Going Back to the Future—Shanghai Style
I guess, to quote a line from the sort of pop culture text to which most historians of even a few decades back wouldn’t have dreamt of alluding, I’ve “got some ’splaining to do.” Especially since in the past, when asked to make predictions about what will happen next in China, I’ve sometimes avoided answering by giving an excuse that’s popular in the guild. I’ve said that speculating about things to come is something that we just don’t do, and that is better left to political scientists and the authors of works of science fiction.
One part of my explanation is that a book that inspired me as I was trying to figure out how to come to terms with Shanghai was Mike Davis’s City of Quartz: Excavating the Future in Los Angeles. Not only does it have a title that includes the word “future,” but this forward-looking term links up with a central claim of the book: that a full history of a metropolis must deal with how the place is represented as well as how lives are lived within its borders. And that, in the case of L.A., that means coming to terms with utopian and dystopian visions of things to come, including fictional works such as Blade Runner (set in Los Angeles in 2019). I felt a similar argument could be made for Shanghai—and not just because visitors now say Pudong looks like a set from Blade Runner.
Here are five other things that help explain my title—and approach:
The book’s working title used to be Global Shanghai, 1850-2000. My plan was to finish it around the turn of the millennium, meaning that, while it would have included some forward-looking passages, its title would have ended at the present. As it happened, it took longer than I expected to finish the book and, in 2005, an Australian friend joked, when introducing a talk I was giving at his university, that I might consider calling it by the name it now has—as using 2010 instead of 2000 would ensure that it kept a generally contemporary sound when it was actually published. I thought this a case of wise words being spoken in jest, since the phrase immediately had a nice ring to it for me and I saw how using 2010 as an endpoint could be wonderfully appropriate (more on that below). So I changed the title, not knowing initially if I’d finish the book by 2010 or not—and give a special word of thanks to the friend, who has probably long since forgotten the incident, in the Acknowledgments.
Given how hard it is for academics to get the attention of general readers (and this book is intended for them as well as for specialists), I thought that it might be good for it to have at least one “man bites dog” news angle. In this case, the tagline could be: “Historian of Chinese metropolis doesn’t just look backwards, but also does some crystal ball-gazing—details at 11.”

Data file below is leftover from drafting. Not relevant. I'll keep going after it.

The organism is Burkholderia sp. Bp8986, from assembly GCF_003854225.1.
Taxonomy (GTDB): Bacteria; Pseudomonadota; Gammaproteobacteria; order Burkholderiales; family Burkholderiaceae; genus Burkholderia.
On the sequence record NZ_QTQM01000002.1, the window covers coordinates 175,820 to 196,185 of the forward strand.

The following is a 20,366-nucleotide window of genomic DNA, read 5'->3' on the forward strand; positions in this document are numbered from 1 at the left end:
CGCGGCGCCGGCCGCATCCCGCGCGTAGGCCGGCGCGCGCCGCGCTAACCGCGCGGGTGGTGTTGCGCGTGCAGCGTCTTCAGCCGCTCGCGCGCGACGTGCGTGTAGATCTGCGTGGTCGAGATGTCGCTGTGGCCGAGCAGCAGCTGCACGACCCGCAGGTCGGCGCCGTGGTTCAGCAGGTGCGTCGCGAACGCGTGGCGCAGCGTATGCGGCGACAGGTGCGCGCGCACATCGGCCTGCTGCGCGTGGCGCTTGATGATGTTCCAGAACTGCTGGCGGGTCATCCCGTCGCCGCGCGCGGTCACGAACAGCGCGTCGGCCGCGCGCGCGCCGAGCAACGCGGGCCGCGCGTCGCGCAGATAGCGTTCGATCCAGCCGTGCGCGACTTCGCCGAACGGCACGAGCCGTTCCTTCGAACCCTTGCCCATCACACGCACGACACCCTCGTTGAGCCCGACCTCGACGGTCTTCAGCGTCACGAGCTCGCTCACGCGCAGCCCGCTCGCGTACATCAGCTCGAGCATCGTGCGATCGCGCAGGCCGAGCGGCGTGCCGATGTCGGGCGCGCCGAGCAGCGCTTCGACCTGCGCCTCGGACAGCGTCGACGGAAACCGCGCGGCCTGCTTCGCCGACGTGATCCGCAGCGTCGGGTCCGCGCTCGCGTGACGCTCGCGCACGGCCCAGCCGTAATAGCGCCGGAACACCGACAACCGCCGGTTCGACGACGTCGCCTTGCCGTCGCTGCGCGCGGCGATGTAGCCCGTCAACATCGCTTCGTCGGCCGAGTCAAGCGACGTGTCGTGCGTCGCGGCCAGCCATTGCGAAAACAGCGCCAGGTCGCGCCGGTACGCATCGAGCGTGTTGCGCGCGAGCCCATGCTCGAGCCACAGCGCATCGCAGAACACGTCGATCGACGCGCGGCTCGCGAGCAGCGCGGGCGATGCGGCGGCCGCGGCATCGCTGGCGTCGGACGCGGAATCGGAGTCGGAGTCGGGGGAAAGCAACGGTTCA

Visits I’d made to Shanghai at the end of the last century and the start of this one had convinced me that it had become a metropolis inordinately focused on both what it used to be and what it might be down the road. It was a place that reveled in having rocket-like skyscrapers on one side of its river, as well as the world’s first superfast Magnetic levitation train, while on the other side of the waterway one were cafés and bars that played to nostalgia for the fabled treaty port that was called the “Paris of the East” in its heyday circa 1930. It even has a major museum that contains a giant scale model of the city, not as it currently is, but as it will be in 2020—though the basement of this same site is a replica of a Shanghai street in treaty port times.
As I wrote the chapters of Global Shanghai dealing with the past, I realized that while there is much that is novel about the current obsession with the city’s future and its futuristic qualities, neither an obsession with what will happen to the city next nor a sense that it is excitingly or worrisomely ahead of the urban curve is new. Shanghai has long had the ability to inspire predictions: the North China Herald, the city’s earliest newspaper and the subject of one of the book’s chapters, began to make self-confident predictions of a coming era of greatness in its very first issue. And a century before Paris Hilton arrived in 2007 and said, as many other Western visitors have recently, that Shanghai “looks like the future,” Chinese visitors to the treaty port had thought that they had traveled forward in time when they encountered advanced transportation and lighting technologies of there that they had never seen in their hometowns and villages.
The build-up to the World Expo scheduled for 2010 made that year a natural moment toward which to move in the book. Anticipation of the Expo, which is being touted as “China’s First World’s Fair,” has contributed to the futuristic nature of the city—and not just because local countdown clocks remind passersby of how little time is left until the event begins on May Day of 2010. The Expo and Maglev train, for example, are linked. The first Maglev line was introduced when Shanghai was gearing up to bid to host the World’s Fair, and an extension is being built that will allow tourists to be whisked straight from the airport to the Expo grounds on this theme-park-ride-like mode of conveyance.
A final thing to note is that ending the book in 2010 gives added meaning to starting in 1850. That was a year when one of the big international news stories was the lead-up to the Crystal Palace Exhibition. Often called the “First World’s Fair,” that 1851 London event had the goal of giving visitors an increased appreciation of the international dimensions of the present and the technological possibilities of the future. I don’t need a crystal ball to predict that when the Shanghai Expo opens, its backers will hope it provides the same thing.
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